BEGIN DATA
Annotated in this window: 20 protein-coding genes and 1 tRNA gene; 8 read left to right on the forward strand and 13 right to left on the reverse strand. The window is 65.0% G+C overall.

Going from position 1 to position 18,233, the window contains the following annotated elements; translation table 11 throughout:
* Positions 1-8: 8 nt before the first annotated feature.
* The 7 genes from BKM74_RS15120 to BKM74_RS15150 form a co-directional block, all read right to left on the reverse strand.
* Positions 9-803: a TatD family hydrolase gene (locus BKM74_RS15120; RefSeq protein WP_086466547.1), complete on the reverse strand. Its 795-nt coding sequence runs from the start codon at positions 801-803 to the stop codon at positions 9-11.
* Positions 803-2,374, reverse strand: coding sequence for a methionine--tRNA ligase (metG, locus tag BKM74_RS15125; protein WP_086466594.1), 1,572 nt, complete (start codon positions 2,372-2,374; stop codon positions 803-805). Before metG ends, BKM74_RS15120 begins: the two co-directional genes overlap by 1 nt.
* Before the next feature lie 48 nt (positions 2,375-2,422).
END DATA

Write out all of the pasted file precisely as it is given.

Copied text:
Annotated in this window: 20 protein-coding genes and 1 tRNA gene; 8 read left to right on the forward strand and 13 right to left on the reverse strand. The window is 65.0% G+C overall.

Going from position 1 to position 18,233, the window contains the following annotated elements; translation table 11 throughout:
* Positions 1-8: 8 nt before the first annotated feature.
* The 7 genes from BKM74_RS15120 to BKM74_RS15150 form a co-directional block, all read right to left on the reverse strand.
* Positions 9-803: a TatD family hydrolase gene (locus BKM74_RS15120; RefSeq protein WP_086466547.1), complete on the reverse strand. Its 795-nt coding sequence runs from the start codon at positions 801-803 to the stop codon at positions 9-11.
* Positions 803-2,374, reverse strand: coding sequence for a methionine--tRNA ligase (metG, locus tag BKM74_RS15125; protein WP_086466594.1), 1,572 nt, complete (start codon positions 2,372-2,374; stop codon positions 803-805). Before metG ends, BKM74_RS15120 begins: the two co-directional genes overlap by 1 nt.
* Before the next feature lie 48 nt (positions 2,375-2,422).